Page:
Technology Makes Human Body a Secure Communications Channel

April 15, 2013
BodyCom technology can make the human body a secure, low-power method for short-range wireless communication, eliminating the need for costly RF antennae and batteries for low-data-rate applications, according to developer Microchip Technology Inc.

Microchip Technology—the Arizona-based company that makes microcontrollers, mixed-signal, analog and Flash-IP products—said its BodyCom technology gives designers the world’s first framework for communication that can be activated by capacitive coupling to a human body.  

Security is enabled through bidirectional authentication that supports advanced encryption, such as KeeLoq technology and AES. It also prevents the “relay attack” problem that is common to automotive passive-keyless-entry security systems.

Microchip claims the technology can be applied to a wide range of wireless applications, including access control for industrial and home door locks and security systems, power tools, firearms and computer systems; medical applications such as patient monitoring, hospital room access and equipment tracking; and profile management for gaming consoles and exercise equipment.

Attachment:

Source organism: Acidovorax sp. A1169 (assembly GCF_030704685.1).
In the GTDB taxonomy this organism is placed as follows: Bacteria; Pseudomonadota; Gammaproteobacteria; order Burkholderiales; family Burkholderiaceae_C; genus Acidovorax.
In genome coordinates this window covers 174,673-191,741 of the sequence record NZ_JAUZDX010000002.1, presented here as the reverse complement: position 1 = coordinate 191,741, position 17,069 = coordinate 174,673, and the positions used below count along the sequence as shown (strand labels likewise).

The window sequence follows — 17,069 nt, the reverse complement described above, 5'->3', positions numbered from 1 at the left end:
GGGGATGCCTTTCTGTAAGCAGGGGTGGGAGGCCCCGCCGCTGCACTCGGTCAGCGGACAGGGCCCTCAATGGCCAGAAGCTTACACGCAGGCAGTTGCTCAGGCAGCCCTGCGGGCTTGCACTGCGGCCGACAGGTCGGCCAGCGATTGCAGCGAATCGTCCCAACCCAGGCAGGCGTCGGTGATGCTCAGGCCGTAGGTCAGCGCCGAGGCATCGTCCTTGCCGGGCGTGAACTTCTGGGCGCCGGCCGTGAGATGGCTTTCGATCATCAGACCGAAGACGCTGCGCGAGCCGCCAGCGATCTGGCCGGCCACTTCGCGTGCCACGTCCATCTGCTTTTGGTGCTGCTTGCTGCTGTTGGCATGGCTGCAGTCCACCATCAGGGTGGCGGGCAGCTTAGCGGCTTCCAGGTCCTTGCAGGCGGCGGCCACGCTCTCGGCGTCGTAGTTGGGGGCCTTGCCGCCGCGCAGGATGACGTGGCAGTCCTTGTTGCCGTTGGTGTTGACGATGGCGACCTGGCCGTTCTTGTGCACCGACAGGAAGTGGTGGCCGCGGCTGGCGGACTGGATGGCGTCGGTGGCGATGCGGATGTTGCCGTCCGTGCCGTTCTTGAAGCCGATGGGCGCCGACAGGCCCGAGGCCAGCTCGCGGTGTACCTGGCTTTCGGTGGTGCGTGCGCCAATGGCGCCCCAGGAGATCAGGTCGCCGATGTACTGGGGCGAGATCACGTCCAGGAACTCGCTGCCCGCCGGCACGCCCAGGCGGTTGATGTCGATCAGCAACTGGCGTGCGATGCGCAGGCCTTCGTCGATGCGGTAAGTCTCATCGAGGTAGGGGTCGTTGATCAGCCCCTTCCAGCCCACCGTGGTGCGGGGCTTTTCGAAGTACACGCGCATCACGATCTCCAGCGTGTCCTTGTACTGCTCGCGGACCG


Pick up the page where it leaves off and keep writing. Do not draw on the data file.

“BodyCom technology provides a more secure, low-cost and easy method for implementing short-range, low-data-rate wireless communication with the lowest power consumption,” said Steve Drehobl, vice president of Microchip’s MCU8 division.

No wireless transceiver needed

Most secure short-range communication designs are battery-powered and highly cost-constrained. BodyCom technology eliminates the need for a wireless transceiver or high-power inductive field. It simplifies circuit design and lowers material cost by making antenna design unnecessary. It also uses a low-frequency framework with a common microcontroller and standard AFE frequencies (125 kHz and 8 MHz), so no external crystals are needed.

The technology complies with FCC Part 15-B for radiated emissions, eliminating the cost and complexity of certification.

The free technology can be accessed through the BodyCom Development V1.0 Framework (microchip.com) and comes with a communication library, application code examples and a development GUI for use on personal computers.

The technology works on all of Microchip’s more than 1000 8-, 16- and 32-bit PIC microcontrollers. Also available is a kit ($149) that includes a central controller unit and two wireless mobile units.

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